v. FTC, 424 F.2d 935, 938 (D.C. Cir. 1970) (quoting S.
Rep. No. 813, 89th Cong., 1st Sess. 3 (1965)) (alteration
adopted). The FOIA was enacted “to close those
loopholes, ” and “to avoid creating new
ones.” Id.; see also Milner v. Dep't
of the Navy, 562 U.S. 562, 565 (2011) (observing that
FOIA was enacted “to permit access to official
information long shielded unnecessarily from public
view” due to “the public-disclosure section of
the Administrative Procedure Act” being “plagued
with vague phrases and gradually bec[oming] more a
withholding statute than a disclosure statute”);
Yagman v. Pompeo, 868 F.3d 1075, 1081 (9th Cir.
2017) (noting that “courts have been wary to prohibit
this requirement from becoming a loophole through which
federal agencies can deny the public access to legitimate
information” (quoting Marks v. U.S. Dep't of
Justice, 578 F.2d 261, 263 (9th Cir. 1978))). Thus, the
statutory requirement that a record request “reasonably
describes such records, ” 5 U.S.C. § 552(a)(3)(A),
like its predecessor “requirement that a request for
disclosure specify ‘identifiable records[, ]' calls
for ‘a reasonable description enabling the Government
employee to locate the requested records, ' but it is
‘not to be used as a method of withholding records,
'” Bristol-Myers Co., 424 F.2d at 938
(quoting S. Rep. No. 813 at 8); see also H.R. Rep.
No. 93-876 93d Cong., 2d Sess., at 6 (1974), as reprinted
in 1974 U.S.C.C.A.N. 6267, 6271 (noting that a
description would “be sufficient if it enabled a
professional employee of the agency who was familiar with the
subject area of the request to locate the record with a
reasonable amount of effort”).
“FOIA's prodisclosure purpose, ”
Nat'l Archives & Records Admin., 541 U.S. at
174, and legislative history reflect an intent to avoid
creating loopholes for denial of access and reinforces the
duty of federal agencies “to construe a FOIA request
liberally, ” People for the Ethical Treatment of
Animals v. Nat'l Insts. of Health, Dep't of Health
& Human Servs., 745 F.3d 535, 540 (D.C. Cir. 2014)
(quoting Nation Magazine, Washington Bureau v. U.S.
Customs Serv., 71 F.3d 885, 890 (D.C. Cir. 1995)).
“A request reasonably describes records if ‘the
agency is able to determine precisely what records are being
requested.'” Tax Analysts v. IRS, 117 F.3d
607, 610 (D.C. Cir. 1997) (quoting Kowalczyk v. U.S.
Dep't of Justice, 73 F.3d 386, 388 (D.C. Cir. 1996)
(quoting Yeager v. Drug Enforcement Admin., 678 F.2d
315, 326 (D.C. Cir. 1982))). Consequently, once an
“agency becomes reasonably clear as to the materials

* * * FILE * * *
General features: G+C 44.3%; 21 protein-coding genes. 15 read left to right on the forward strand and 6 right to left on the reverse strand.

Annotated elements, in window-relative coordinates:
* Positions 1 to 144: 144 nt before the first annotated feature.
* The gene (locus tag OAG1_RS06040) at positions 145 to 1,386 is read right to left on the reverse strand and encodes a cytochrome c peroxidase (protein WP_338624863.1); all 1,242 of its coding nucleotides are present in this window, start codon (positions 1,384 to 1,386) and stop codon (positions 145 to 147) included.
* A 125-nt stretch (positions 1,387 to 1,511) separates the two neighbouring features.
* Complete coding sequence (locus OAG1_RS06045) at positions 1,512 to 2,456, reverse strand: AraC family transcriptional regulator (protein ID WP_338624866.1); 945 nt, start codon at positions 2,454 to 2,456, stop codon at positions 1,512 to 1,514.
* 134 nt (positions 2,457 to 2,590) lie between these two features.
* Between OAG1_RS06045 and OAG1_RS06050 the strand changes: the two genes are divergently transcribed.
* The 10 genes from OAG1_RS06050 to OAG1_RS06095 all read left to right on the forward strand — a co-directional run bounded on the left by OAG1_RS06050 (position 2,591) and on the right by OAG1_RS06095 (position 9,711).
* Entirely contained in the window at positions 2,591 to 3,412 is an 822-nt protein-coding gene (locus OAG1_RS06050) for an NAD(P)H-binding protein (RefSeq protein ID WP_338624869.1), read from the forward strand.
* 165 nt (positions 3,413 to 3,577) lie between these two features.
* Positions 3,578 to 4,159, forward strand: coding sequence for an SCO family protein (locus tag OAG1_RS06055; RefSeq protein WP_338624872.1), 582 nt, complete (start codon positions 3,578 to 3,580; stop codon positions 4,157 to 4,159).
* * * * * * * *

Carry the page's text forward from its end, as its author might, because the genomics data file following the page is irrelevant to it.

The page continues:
desired, FOIA's text and legislative history make plain
the agency's obligation to bring them forth, ”
Truitt v. U.S. Dep't of State, 897 F.2d 540, 544
(D.C. Cir. 1990), and “disclose all reasonably
segregable, nonexempt portions of the requested record(s),
” Assassination Archives & Research Ctr. v.
CIA, 334 F.3d 55, 58 (D.C. Cir. 2003).
“if an agency has reason to know that certain places
may contain responsive documents, it is obligated under FOIA
to search barring an undue burden.” Valencia-Lucena
v. U.S. Coast Guard, 180 F.3d 321, 327 (D.C. Cir. 1999);
see also Reporters Comm. for Freedom of Press v. Fed.
Bureau of Investigation, 877 F.3d 399, 407 (D.C. Cir.
2017) (same). The law is well settled that “[a]n agency
need not honor a request that requires ‘an unreasonably
burdensome search.'” Am. Fed'n of Gov't
Emps., Local 2782 v. U.S. Dep't of Commerce, 907
F.2d 203, 209 (D.C. Cir. 1990) (quoting Goland, 607
F.2d at 353); see also Judicial Watch, Inc. v. U.S.
Dep't of State, 681 Fed.Appx. 2, 4 (D.C. Cir. 2017)
(noting that agencies “need not respond to overly broad
and unreasonably burdensome requests”); Schrecker
v. U.S. Dep't of Justice, 349 F.3d 657, 664 (D.C.
Cir. 2003) (“We have held that there are limits to the
lengths to which an agency must go in responding to a FOIA
request.”). An agency claiming that a search would be
unreasonably burdensome is required, however, to
“provide sufficient explanation as to why such a search
would be unreasonably burdensome” in a “detailed
affidavit.” Nation Magazine, 71 F.3d at 892;
see also Schrecker v. U.S. Dep't of Justice, 254
F.3d 162, 165 (D.C. Cir. 2001) (reversing grant of summary
judgment to agency, which had “point[ed] to nothing in
the record to suggest that the search actually required will
be unduly burdensome”).